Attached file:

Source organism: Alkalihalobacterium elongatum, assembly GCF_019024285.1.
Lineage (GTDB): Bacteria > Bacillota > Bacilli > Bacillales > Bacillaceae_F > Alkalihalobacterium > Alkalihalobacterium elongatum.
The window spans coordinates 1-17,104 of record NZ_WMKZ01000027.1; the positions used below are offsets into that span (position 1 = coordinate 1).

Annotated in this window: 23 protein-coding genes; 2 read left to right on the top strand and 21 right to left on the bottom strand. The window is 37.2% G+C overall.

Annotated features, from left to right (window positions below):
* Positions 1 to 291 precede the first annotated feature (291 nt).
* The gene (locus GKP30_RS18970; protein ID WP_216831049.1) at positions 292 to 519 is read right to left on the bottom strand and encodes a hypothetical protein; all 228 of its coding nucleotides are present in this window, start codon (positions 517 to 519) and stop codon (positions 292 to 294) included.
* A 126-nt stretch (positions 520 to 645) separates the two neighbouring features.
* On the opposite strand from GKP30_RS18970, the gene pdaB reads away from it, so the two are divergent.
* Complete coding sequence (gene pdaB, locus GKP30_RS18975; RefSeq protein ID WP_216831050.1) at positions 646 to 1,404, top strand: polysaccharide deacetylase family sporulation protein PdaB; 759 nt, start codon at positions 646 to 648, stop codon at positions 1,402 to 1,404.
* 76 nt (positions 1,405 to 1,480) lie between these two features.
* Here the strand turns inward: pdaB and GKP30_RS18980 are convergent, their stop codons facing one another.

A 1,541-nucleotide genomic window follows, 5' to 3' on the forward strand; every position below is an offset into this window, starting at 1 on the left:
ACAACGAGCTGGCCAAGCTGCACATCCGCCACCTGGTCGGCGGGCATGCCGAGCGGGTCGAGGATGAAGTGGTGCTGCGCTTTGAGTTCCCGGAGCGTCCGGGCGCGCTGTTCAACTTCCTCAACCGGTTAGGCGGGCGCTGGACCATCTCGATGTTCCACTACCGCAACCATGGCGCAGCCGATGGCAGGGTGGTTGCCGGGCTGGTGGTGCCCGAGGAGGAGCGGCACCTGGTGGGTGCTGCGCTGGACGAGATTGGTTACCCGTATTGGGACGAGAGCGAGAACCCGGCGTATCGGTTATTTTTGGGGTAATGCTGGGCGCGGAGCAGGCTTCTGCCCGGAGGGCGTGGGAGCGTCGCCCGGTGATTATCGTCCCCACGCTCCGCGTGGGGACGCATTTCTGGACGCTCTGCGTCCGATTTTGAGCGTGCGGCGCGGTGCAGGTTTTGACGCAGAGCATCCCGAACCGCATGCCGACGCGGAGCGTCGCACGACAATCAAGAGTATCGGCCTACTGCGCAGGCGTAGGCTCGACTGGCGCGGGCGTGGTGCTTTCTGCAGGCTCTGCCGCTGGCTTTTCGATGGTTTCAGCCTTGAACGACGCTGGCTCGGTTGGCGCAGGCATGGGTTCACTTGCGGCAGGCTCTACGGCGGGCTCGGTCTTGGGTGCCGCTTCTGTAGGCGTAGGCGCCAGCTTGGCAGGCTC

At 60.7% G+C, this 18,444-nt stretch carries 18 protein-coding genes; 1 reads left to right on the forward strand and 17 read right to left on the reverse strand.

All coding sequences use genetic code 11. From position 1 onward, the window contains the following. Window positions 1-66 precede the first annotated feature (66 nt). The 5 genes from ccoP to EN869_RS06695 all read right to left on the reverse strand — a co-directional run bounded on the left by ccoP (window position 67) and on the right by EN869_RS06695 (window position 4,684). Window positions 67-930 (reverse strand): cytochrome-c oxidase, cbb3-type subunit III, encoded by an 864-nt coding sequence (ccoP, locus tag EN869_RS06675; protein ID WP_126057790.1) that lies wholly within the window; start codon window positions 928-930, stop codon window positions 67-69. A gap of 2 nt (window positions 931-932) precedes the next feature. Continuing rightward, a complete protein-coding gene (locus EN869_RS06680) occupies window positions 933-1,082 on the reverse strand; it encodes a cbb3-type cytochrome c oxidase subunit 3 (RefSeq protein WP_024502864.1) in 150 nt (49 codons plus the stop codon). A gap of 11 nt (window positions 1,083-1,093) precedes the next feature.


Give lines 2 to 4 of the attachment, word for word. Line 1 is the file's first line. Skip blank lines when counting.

Lineage (GTDB): Bacteria > Bacillota > Bacilli > Bacillales > Bacillaceae_F > Alkalihalobacterium > Alkalihalobacterium elongatum.
The window spans coordinates 1-17,104 of record NZ_WMKZ01000027.1; the positions used below are offsets into that span (position 1 = coordinate 1).

Annotated in this window: 23 protein-coding genes; 2 read left to right on the top strand and 21 right to left on the bottom strand. The window is 37.2% G+C overall.